As one of the first Indian officers in the British army, Srinivas argued in his writing — and at his dinner table — that it was of utmost importance for Indians to be represented in British institutions. Yet Sinha’s mother, Premini, who wore only hand-woven Indian khadi robes and espoused the Gandhian principles of Indian patriotism and nonviolence, often challenged Srinivas’ positive view of the British.
“My father said that Indians being in British institutions allowed for access to resources Indians might not have,” says Sinha. “Yet then there was my mother, the Gandhian.”
In part because of these discussions, Sinha held from early childhood a deep fascination with colonial India and its independence. She studied the writings of Mohandas Gandhi, and from there turned to the similar writings of Martin Luther King Jr.
“I became very interested in race in American democracy because of India’s history of colonialism with the British,” Sinha says.
“During the civil rights movement, Martin Luther King Jr. invoked Gandhi’s idea of nonviolent protest. But in fact there were American abolitionists and thinkers who had used it even before Gandhi, like Thoreau in his Civil Disobedience.”
At Columbia, her dissertation on slaveholders was nominated for the competitive Bancroft Prize and eventually became her first book, The Counterrevolution of Slavery: Politics and Ideology in Antebellum South Carolina (The University of North Carolina Press, 1994).
“After all that, I wanted to write a book about people I actually liked,” she says with a laugh.
“These groups were already imagining the interracial democracy we live in today.”
The Slave’s Cause
In 2004, Sinha spent a year at the American Antiquarian Society on a coveted National Endowment for the Humanities fellowship. There she spent weeks reading abolitionist newspapers and experienced a true historian’s thrill when she uncovered original pamphlets signed by prominent black abolitionist Martin Delany.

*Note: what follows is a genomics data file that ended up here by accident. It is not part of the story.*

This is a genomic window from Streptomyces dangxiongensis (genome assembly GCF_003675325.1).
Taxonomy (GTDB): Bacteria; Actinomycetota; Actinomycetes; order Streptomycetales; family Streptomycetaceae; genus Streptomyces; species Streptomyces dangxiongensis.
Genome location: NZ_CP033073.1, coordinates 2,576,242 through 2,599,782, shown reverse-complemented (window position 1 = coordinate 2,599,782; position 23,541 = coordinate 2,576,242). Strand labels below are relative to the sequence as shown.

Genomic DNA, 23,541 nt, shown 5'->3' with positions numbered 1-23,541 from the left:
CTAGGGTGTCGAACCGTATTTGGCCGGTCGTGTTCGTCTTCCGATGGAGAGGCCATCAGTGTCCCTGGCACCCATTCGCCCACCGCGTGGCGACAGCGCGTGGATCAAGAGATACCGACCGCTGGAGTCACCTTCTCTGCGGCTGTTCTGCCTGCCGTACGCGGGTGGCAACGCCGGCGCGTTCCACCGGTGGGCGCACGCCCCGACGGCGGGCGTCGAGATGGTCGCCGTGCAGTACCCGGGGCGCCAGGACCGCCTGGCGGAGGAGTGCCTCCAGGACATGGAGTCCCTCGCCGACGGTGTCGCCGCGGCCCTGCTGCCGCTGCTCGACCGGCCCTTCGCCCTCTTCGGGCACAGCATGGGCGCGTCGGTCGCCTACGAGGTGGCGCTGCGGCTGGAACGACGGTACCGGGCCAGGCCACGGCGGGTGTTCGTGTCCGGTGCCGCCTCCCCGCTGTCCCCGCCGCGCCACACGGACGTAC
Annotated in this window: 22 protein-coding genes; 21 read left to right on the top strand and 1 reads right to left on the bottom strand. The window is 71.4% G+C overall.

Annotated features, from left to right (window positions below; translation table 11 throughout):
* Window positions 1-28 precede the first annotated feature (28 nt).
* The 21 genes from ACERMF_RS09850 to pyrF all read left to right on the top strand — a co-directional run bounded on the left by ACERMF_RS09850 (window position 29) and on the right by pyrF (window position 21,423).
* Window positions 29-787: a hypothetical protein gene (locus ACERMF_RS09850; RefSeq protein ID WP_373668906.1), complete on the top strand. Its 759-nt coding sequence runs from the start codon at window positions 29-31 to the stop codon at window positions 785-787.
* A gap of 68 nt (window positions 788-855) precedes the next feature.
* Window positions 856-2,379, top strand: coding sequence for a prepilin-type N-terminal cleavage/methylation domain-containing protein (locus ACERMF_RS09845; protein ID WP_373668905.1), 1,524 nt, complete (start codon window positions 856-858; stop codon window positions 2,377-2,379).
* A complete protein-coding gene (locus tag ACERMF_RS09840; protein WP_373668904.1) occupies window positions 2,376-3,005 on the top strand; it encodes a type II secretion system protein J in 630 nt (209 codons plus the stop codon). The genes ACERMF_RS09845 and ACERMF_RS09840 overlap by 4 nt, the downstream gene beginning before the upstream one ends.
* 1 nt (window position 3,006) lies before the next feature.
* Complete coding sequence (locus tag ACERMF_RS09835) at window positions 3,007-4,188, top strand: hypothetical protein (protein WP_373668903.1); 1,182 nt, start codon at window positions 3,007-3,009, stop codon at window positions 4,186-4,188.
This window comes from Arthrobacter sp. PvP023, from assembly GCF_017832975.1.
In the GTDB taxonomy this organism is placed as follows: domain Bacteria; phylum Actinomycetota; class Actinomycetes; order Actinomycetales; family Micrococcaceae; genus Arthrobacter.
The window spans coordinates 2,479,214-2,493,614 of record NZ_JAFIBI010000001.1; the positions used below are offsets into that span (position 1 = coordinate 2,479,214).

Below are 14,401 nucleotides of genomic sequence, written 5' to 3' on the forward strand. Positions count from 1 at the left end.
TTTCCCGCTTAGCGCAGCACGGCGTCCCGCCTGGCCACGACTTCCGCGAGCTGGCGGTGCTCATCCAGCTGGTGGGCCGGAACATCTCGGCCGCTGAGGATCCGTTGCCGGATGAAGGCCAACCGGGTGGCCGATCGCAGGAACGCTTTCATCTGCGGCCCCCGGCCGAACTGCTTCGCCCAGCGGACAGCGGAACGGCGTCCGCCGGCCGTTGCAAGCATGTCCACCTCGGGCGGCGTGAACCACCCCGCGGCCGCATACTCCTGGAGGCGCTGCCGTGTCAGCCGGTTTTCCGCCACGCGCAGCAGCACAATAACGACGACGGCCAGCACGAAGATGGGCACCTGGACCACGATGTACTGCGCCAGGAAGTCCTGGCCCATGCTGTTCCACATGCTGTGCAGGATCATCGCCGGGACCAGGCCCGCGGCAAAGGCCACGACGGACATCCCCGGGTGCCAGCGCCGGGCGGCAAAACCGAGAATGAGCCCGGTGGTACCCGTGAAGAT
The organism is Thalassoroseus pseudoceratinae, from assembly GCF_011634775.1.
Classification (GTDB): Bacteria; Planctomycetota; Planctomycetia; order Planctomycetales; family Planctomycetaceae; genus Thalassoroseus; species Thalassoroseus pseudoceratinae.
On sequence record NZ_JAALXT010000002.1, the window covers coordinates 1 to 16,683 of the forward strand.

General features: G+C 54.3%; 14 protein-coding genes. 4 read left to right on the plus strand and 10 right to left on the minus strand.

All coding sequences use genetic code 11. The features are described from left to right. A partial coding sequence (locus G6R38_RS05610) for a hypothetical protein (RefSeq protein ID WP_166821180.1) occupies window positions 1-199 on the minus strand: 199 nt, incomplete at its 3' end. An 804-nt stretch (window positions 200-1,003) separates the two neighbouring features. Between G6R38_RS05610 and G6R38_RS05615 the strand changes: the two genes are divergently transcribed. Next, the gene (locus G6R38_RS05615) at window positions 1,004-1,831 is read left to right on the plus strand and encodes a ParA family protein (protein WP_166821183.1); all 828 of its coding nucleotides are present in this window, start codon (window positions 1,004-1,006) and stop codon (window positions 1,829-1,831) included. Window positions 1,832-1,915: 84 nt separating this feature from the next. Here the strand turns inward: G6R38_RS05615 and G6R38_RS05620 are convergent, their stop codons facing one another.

The culmination of this research, 10 years in the making, was The Slave’s Cause. The book counters the position, held by many historians, that white abolitionists by and large delivered slaves from bondage through their own newspapers, speeches, and petitions. After all, how could slaves work on their own behalf when they were enslaved?
In fact, some of the earliest anti-slavery organizations were started in Connecticut, says Sinha. Slaves and black freemen were petitioning for emancipation here and in Massachusetts and New Hampshire as early as the Revolutionary era. These early black abolitionists’ anti-slavery, desegregation, and racial equality ideals in turn influenced white abolitionist speakers and publishers.
“These groups were already imagining the interracial democracy we live in today,” says Sinha.
But the bulk of our histories focus too much on white abolitionists as the savior of the black man. In many cases, she says, historians are too influenced by the perspectives of their primary sources.
“For too long historians of abolition have told its story in a fragmented fashion and continue to do so along the lines of race and gender,” she writes in the book’s introduction. “I have found them [traditional abolitionist divisions] to be far less important than the attention lavished on them suggests and highly conducive to the perpetuation of stereotypes that defy the historical record.”